British: OED has only 1 (as you have already noted). NSOED4 (1993) has 1, 2 (in that order).
American: AHD4, NOAD2, Free Online Dictionary all have only 2. Merriam-Webster Online gives 2, but "also" 1. Webster Dictionary 1913, online, appears to give only 1; well, it says "Thanks"giv`ing (?), n.". (contrast your citations of Noah Webster (1828) and the 1891 Century, with only 2.)
Historically, this is bewildering. the current situation looks pretty clear: 1 in the U.K. (and, i think, Australia) and the southern U.S., 2 in the rest of the U.S. (what do Canadians say, i wonder.)
2. The connection between 1 for this word and 1 for police/cement/umbrella/etc. in the southern U.S. isn't clear to me. I don't recall the facts in detail -- I do recall that there is literature on this -- but I do remember that there is a tendency for the shifts to 1 to co-occur, but that it's only a tendency. My guess is that the stressings are learned word by word, so that the co-occurrence of 1 for different words is just like the co-occurrence of other dialect features, and is not part of a regular phenomenon of stress-shifting. after all, the affected words don't seem to form a natural class phonologically.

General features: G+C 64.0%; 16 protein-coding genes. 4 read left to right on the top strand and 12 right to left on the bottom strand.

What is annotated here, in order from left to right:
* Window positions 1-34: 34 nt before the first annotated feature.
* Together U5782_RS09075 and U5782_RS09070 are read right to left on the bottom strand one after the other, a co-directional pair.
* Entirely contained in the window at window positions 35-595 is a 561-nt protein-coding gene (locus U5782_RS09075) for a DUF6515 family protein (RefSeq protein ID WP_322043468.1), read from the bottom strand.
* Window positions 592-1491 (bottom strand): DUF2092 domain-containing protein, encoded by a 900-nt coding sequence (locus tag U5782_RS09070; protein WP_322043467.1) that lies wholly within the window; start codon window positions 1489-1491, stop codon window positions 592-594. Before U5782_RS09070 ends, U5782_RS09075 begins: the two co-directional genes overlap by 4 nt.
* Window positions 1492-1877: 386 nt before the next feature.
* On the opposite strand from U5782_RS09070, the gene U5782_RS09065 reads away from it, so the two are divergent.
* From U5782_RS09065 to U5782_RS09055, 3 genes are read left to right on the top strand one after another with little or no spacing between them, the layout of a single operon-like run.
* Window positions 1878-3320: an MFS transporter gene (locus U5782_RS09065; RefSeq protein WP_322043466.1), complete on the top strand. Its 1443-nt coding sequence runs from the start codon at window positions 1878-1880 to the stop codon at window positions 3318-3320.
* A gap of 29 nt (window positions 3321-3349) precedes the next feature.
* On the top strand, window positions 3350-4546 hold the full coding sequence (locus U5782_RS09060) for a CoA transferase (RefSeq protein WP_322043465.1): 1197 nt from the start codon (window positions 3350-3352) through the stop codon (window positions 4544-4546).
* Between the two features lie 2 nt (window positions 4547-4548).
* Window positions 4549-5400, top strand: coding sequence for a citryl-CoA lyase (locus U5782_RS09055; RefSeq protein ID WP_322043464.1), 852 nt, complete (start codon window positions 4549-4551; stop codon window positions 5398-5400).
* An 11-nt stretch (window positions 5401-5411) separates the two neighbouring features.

What this means is that there is no reason to expect 1 for "thanksgiving" (which is just what you'd expect from the regularities of stress in English, as you point out) to co-occur with other 1 stressings in the U.K.
3. If 2 is now general U.S. for the holiday, but 1 is what you'd expect for the compound meaning 'the giving of thanks', then i'd expect there to be at least a few people with both stressings, but semantically differentiated.